Working with Watson and Crick on the structure of DNA was a third man, Maurice Wilkins, based at King's College London with co-worker Rosalind Franklin. Franklin died in 1958 and the Nobel Prize for the discovery of the Double Helix was awarded to the three men in 1962. As Maurice Wilkins explains here in his autobiography, ' the Franklin/Wilkins story has often been told as an example of the unjustness of male scientists towards their women colleagues, and questions have been raised over whether credit was distributed fairly when the Nobel Prize was awarded. I have found this situation distressing over the years, and I expect this book is in some ways my attempt to respond to these questions, and to tell my side of that story.'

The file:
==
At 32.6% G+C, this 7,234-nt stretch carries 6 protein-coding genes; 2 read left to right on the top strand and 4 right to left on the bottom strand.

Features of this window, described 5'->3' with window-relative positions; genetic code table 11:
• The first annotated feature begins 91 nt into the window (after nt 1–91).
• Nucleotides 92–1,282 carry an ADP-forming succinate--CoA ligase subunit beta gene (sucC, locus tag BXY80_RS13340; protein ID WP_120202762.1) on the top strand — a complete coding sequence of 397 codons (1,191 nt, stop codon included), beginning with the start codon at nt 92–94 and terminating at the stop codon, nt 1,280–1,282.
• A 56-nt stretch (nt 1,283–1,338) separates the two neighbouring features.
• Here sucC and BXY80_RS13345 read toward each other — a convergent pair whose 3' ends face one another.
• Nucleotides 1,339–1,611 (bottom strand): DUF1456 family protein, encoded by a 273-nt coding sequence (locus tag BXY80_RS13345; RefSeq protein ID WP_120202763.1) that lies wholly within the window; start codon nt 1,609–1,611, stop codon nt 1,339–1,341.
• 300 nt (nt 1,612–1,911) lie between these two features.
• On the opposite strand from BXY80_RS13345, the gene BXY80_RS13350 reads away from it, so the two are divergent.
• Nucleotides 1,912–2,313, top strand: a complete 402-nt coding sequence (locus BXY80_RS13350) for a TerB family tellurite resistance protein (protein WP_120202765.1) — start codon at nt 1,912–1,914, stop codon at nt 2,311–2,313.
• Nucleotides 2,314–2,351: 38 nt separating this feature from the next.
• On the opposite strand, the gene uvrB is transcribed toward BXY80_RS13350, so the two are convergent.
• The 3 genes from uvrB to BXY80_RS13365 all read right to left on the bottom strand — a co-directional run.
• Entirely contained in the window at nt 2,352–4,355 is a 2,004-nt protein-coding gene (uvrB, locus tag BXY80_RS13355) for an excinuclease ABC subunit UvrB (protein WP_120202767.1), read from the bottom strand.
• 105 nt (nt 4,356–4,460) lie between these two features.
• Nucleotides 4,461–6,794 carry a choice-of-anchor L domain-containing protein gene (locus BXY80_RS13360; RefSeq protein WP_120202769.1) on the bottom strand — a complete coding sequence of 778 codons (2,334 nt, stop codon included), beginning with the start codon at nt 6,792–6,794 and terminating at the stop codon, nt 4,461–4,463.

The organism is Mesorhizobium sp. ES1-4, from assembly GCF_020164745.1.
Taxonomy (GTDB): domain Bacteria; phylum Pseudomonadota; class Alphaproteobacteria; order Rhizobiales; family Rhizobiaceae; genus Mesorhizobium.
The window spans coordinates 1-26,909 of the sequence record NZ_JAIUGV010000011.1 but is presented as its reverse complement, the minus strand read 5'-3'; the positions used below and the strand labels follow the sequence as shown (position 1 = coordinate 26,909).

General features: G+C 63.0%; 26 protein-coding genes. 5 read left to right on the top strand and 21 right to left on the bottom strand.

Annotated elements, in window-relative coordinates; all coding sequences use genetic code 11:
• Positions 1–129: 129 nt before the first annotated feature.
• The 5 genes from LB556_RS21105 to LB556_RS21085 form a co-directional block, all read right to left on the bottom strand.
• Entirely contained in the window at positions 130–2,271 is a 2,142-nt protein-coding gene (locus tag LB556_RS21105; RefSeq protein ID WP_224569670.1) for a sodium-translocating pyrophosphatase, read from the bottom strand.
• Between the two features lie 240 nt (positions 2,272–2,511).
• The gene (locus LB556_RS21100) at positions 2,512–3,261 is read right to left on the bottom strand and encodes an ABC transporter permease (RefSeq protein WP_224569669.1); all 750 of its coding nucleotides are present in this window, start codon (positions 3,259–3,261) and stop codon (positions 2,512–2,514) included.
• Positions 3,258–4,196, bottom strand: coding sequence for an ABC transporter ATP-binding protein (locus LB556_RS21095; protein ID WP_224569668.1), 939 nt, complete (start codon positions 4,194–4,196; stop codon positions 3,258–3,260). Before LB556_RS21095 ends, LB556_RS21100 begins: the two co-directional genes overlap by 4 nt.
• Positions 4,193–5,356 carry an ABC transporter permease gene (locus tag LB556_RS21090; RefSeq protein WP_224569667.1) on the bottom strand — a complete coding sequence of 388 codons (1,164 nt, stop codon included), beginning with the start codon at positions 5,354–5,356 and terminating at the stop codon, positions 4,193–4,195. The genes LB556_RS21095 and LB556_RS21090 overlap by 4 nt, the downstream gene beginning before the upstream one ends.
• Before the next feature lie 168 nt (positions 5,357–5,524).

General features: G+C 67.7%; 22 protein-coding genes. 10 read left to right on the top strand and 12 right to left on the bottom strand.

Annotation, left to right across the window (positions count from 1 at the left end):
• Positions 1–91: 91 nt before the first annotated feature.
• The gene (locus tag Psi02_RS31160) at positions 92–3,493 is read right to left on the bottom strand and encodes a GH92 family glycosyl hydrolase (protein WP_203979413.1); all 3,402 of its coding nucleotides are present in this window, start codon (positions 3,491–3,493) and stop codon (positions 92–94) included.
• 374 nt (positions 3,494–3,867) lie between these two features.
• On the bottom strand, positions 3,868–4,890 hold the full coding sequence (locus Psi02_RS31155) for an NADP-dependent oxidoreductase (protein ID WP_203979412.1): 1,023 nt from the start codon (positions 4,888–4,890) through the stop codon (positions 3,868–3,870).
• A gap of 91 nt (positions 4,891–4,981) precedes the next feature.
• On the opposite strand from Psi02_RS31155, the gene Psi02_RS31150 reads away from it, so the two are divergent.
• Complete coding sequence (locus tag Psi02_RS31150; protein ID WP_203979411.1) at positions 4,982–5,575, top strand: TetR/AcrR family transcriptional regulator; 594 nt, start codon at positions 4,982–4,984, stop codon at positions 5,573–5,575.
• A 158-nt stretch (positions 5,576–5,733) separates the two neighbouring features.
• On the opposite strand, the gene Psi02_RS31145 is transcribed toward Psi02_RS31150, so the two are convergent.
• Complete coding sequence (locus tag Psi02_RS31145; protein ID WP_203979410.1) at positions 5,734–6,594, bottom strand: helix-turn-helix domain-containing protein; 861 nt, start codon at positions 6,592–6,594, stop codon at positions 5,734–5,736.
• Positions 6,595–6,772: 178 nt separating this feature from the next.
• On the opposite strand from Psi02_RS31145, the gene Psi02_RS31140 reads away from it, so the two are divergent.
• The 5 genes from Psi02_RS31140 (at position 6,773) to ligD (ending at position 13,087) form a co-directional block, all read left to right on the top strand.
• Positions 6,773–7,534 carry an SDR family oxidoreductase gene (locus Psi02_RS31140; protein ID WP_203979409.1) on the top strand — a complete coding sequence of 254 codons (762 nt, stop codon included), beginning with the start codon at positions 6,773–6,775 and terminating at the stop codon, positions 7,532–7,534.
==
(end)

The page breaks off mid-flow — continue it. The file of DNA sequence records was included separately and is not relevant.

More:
Rezensionen ( 0 )
Noch keine Rezensionen vorhanden.
Sie können die Erörterung eröffnen.
Zitate (0)
Sie können als Erste ein Zitat veröffentlichen.